I fully agree. There cannot be two truths on this issue, and even the “soft” egalitarians prefer other egalitarians of the “hard” variety over complementarians, as has been shown time after time. The egalitarian position cannot be sustained biblically; it essentially arises from contemporary culture and politics in opposition to orthodox faith, so it will impact other doctrines. Once you conform to the world, the world takes over. How welcome are creationists in science faculties? How welcome are advocates of Christian counseling methods in sociology or psychology? One of the weirdly defining aspects of contemporary “egalitarianism” is its fundamental intolerance for those who don’t agree. Since their source of truth is in the world, let them take their place in the world, and leave the churches and seminaries to those whose source is the Word.

  4. Chris Taylor April 21, 2011 at 1:26 pm #

    Dear Mike Bird,

    As a conservative Presbyterian who has suffered dearly on account of the divisions that happen over the differing interpretations concerning baptism, I must object to a few ideas in your post.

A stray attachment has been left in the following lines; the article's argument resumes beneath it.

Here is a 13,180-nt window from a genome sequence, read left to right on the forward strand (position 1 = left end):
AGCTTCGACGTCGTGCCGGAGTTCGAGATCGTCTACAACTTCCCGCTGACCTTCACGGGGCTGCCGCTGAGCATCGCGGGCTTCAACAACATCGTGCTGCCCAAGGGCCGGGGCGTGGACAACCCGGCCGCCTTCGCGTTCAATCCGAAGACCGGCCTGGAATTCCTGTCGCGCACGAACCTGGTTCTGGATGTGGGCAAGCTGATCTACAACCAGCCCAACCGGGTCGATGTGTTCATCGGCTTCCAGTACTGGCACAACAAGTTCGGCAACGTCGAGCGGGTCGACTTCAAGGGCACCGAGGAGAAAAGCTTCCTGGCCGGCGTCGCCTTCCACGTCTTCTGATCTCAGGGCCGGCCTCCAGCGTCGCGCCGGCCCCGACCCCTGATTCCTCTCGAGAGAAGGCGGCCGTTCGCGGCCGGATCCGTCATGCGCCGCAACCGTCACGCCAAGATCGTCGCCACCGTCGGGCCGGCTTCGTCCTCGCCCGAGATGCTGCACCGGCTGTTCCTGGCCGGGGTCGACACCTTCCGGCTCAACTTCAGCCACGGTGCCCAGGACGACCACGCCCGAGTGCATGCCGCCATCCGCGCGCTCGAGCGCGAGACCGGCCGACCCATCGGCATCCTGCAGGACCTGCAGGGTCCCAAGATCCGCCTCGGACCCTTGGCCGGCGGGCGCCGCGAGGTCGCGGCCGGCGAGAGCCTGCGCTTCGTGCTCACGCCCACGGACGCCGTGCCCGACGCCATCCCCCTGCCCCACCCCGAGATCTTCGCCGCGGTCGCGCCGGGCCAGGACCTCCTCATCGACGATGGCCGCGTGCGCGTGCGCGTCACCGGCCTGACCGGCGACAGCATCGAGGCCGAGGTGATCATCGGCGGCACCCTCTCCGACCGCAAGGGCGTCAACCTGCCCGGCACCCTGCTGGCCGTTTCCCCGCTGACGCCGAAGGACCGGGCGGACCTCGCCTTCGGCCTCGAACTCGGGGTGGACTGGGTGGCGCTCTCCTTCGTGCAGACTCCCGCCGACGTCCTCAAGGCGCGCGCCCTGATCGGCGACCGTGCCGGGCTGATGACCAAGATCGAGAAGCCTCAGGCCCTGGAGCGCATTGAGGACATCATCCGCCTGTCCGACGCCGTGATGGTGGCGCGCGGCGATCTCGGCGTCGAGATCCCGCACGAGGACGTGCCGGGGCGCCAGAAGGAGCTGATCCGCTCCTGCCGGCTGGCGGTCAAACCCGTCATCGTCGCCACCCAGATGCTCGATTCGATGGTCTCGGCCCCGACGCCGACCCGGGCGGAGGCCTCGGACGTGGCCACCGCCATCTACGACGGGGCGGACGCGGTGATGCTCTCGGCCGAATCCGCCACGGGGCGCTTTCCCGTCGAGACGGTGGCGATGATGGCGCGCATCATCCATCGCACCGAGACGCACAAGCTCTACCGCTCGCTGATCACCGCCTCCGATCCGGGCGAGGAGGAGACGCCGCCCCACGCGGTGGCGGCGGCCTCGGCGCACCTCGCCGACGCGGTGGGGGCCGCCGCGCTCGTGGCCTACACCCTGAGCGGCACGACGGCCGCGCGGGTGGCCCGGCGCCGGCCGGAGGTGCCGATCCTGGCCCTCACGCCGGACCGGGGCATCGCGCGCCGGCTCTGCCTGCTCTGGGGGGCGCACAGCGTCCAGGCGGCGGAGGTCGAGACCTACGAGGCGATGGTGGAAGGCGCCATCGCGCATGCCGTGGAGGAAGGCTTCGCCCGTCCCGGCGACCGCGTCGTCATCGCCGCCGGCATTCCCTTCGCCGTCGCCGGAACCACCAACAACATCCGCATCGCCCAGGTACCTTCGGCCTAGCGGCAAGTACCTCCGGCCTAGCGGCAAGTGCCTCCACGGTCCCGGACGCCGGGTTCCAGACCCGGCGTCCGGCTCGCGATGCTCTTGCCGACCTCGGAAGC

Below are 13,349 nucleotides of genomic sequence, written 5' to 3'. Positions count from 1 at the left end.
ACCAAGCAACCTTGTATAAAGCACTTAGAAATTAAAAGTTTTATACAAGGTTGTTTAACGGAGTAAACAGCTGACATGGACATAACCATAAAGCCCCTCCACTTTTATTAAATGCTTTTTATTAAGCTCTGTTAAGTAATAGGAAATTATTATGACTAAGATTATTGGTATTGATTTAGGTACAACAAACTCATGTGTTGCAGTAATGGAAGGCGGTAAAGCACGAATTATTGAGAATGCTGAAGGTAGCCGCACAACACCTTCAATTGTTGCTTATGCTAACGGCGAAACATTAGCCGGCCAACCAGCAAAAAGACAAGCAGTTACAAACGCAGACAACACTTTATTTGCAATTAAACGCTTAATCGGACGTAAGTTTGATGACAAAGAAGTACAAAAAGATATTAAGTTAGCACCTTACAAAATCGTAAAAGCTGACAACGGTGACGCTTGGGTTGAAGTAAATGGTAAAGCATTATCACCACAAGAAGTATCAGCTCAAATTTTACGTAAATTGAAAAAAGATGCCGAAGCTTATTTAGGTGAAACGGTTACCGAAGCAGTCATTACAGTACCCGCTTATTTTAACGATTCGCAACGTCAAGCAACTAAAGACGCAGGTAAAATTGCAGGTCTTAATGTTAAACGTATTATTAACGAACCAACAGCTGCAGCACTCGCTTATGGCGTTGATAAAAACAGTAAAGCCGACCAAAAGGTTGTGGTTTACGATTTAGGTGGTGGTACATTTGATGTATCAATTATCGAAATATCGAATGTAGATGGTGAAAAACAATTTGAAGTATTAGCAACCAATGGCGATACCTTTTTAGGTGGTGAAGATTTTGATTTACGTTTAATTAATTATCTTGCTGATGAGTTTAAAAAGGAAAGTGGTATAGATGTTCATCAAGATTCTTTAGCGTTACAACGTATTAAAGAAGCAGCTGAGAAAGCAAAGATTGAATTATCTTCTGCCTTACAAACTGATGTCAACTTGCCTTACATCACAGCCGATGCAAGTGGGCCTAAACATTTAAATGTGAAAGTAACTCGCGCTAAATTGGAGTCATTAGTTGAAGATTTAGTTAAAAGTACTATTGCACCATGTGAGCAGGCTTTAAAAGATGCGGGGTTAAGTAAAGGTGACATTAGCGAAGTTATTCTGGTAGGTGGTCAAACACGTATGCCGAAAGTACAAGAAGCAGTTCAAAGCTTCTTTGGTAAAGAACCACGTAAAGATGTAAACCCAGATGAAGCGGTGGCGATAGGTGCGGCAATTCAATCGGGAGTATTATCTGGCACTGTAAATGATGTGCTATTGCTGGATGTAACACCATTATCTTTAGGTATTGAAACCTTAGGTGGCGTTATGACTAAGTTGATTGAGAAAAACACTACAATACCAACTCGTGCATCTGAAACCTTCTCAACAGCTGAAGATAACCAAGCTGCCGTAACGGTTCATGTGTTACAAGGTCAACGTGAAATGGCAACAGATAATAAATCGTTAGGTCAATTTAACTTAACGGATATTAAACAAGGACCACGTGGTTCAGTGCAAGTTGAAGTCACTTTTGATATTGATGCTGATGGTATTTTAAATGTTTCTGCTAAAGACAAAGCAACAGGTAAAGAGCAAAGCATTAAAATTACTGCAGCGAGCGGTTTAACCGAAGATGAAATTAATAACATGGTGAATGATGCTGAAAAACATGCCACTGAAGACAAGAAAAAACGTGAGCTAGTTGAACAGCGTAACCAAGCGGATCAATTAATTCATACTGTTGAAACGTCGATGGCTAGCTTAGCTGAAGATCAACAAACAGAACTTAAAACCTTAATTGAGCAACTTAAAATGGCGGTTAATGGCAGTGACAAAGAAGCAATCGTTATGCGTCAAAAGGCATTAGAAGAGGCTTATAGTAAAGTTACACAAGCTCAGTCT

First, you equate the issues surrounding baptism with those surrounding headship when you lump them both into the realm of ‘secondary issues’. But certainly there is a significant difference here. Baptism is a secondary issue, only in so far as the mode, timing, and recipients are concerned. The fact that baptism is a clear command of Jesus actually makes it a matter of first importance. Therefore, if someone were to reject any sort of baptism, that would put them outside the realm of the church. However, since there is room for legitimate differences on the mode, timing, and recipients of baptism (there is no clear command to baptize infants, but there is no clear command to forbid it either), only these aspects should be viewed as secondary.